Adam Smith, of course, framed his invisible hand of the marketplace notions as important for the public good. Karl Marx pitched his ideas about a workers' utopia as brilliantly beneficial for the average Joe. Whether one subscribes to a righty-tighty laissez-faire Adam Smith John Boehner construct, or a lefty-loosey centralized command-and-control planned Karl Marx Stalinoid economy, there are some unaccounted-for factors.
One is methods of creating and enforcing that economy. Violence is the ultimate corrupter, polluting both models and making the theories mushy and anti-people. It is how the rightwingers and leftwingers alike hijack the heart of the economy, turning it into an enemy of civil society. Rightwingers usually do it by exploitation of others most heavily outside the borders (invade, occupy, extract, profit). Leftist powers usually do it by exploiting their own people under the guise of noble sacrifice--give it up for the revolution. They meet in the middle by the use of violence and all its concomitants, which include labeling all opposition as enemy. The weakness in both systems is that violence produces beaten-down yes-men and women and fosters maladaptive groupthink. Soon, all those labeled as enemy actually become enemy, a product of human reaction to violence.
The other factor that goes under both radars is social capital. It's the other invisible hand, uniting people in strange but potentially powerful ways. Networks are the heart of overthrowing repressive regimes of left or right. They are the context of the story, even though they never appear to be the story. Social capital is the red thread running throughout the warp and woof of the stories of success of civil society. Oppressed people form communities of potential strategic nonviolent power, like a latent vault of massive social capital that, once the spending spree starts, can pay down doomsday for the oppressor. It will send a Marcos or a Ben Ali into exiled retirement. It will remove an entire structure of oppression from a Soviet centralized system and redistribute authority downward. This is often completely ignored and not grasped by agents of violent powers until it is a fait accompli. Neither the Soviets nor the CIA saw the fall of the Berlin Wall until it landed with a crash.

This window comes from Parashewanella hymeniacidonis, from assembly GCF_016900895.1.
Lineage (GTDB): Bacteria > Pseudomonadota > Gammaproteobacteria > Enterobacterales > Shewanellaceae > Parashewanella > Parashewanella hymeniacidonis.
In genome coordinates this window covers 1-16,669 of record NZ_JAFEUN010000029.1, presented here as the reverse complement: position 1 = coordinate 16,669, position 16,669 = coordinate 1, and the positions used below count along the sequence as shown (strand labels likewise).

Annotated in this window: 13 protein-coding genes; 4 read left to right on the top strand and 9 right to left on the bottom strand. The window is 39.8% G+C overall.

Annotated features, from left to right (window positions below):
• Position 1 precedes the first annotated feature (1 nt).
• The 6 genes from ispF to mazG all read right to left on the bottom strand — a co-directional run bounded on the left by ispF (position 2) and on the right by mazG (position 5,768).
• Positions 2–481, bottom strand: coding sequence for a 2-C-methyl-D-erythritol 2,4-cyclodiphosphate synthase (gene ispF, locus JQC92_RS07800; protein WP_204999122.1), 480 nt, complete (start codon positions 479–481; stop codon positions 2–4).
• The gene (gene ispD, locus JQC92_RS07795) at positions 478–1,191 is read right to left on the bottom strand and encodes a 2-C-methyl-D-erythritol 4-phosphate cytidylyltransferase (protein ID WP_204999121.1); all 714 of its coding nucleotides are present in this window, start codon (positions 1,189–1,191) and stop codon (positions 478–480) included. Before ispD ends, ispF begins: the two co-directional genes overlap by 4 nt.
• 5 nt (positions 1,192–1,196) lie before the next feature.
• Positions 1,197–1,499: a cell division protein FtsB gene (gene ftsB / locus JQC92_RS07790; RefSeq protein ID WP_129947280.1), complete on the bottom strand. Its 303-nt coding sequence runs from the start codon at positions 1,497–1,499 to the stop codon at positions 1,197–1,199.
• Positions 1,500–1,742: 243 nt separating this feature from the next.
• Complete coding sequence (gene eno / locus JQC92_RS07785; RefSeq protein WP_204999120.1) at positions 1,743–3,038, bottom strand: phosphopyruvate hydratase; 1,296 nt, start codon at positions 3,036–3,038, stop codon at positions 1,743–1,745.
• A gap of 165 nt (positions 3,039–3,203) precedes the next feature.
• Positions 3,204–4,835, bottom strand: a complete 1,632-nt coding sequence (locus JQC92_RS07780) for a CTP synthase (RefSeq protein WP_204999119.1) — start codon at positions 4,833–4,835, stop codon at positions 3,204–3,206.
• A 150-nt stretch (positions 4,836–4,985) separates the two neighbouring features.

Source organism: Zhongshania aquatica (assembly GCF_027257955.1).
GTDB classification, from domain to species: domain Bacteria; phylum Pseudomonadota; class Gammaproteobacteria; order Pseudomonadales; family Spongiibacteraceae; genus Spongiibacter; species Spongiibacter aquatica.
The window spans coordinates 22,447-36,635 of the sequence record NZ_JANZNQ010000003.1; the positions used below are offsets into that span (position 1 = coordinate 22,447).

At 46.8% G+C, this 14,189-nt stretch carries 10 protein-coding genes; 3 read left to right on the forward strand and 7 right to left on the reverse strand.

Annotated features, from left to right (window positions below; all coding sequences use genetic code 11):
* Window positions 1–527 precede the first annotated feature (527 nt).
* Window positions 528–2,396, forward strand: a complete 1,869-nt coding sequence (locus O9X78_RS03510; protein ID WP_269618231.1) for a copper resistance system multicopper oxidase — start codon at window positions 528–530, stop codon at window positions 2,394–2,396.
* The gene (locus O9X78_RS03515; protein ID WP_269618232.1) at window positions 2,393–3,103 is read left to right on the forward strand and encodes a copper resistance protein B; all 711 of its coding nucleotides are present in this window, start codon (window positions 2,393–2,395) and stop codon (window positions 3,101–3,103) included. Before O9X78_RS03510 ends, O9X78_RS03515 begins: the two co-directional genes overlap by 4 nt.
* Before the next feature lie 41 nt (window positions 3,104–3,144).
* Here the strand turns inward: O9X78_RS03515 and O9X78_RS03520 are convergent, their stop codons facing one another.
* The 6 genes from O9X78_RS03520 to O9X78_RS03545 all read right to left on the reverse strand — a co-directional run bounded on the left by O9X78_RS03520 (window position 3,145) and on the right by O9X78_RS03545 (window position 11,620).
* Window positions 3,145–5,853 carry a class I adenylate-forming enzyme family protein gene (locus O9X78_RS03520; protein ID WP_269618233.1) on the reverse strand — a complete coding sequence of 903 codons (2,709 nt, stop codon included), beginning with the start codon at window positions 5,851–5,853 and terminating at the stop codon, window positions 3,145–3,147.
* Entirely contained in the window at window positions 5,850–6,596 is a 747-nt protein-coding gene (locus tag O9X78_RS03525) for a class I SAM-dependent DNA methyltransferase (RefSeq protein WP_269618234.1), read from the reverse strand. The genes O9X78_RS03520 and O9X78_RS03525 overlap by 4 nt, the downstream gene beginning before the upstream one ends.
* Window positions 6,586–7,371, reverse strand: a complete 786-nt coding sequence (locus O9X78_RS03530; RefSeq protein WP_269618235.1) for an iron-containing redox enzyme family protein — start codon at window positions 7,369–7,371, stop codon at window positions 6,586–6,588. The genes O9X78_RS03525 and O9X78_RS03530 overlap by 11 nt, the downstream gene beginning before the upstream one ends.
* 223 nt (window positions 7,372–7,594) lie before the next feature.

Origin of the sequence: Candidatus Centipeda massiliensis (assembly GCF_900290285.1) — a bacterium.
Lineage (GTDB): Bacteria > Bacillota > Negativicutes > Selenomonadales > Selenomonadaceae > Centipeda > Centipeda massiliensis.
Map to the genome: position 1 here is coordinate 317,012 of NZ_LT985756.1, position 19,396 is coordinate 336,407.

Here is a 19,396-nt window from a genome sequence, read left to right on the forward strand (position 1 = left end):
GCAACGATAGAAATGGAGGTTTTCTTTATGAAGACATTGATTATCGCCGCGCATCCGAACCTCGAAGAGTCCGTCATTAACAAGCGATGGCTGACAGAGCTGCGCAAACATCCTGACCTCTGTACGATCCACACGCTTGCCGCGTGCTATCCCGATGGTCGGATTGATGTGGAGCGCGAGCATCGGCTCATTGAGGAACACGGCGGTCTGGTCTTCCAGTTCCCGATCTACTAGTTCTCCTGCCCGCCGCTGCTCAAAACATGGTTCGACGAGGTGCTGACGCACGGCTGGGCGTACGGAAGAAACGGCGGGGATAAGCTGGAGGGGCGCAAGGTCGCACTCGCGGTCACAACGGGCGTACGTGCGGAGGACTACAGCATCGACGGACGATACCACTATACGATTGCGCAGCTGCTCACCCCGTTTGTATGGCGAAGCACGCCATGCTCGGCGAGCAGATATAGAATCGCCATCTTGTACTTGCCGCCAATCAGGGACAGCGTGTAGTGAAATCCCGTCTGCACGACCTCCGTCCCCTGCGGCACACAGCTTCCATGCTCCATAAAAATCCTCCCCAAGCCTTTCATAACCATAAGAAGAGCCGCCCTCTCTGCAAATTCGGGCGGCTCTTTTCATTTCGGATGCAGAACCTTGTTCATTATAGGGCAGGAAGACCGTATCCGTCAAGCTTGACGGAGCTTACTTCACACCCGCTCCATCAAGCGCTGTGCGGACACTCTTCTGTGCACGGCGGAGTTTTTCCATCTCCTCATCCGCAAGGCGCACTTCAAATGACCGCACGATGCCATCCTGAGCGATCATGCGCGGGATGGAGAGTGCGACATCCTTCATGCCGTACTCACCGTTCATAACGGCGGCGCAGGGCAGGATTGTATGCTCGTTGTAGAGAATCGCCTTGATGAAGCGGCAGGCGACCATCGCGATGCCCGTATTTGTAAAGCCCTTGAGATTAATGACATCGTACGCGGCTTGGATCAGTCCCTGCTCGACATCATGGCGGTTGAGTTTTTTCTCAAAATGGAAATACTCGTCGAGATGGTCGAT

So our challenge, if we'd like to end war on Earth, is to learn to identify where social capital is strong and help. Violence has its logic and its arsenal, and nonviolence has a different set of savings and weaponry. Building community is our hope.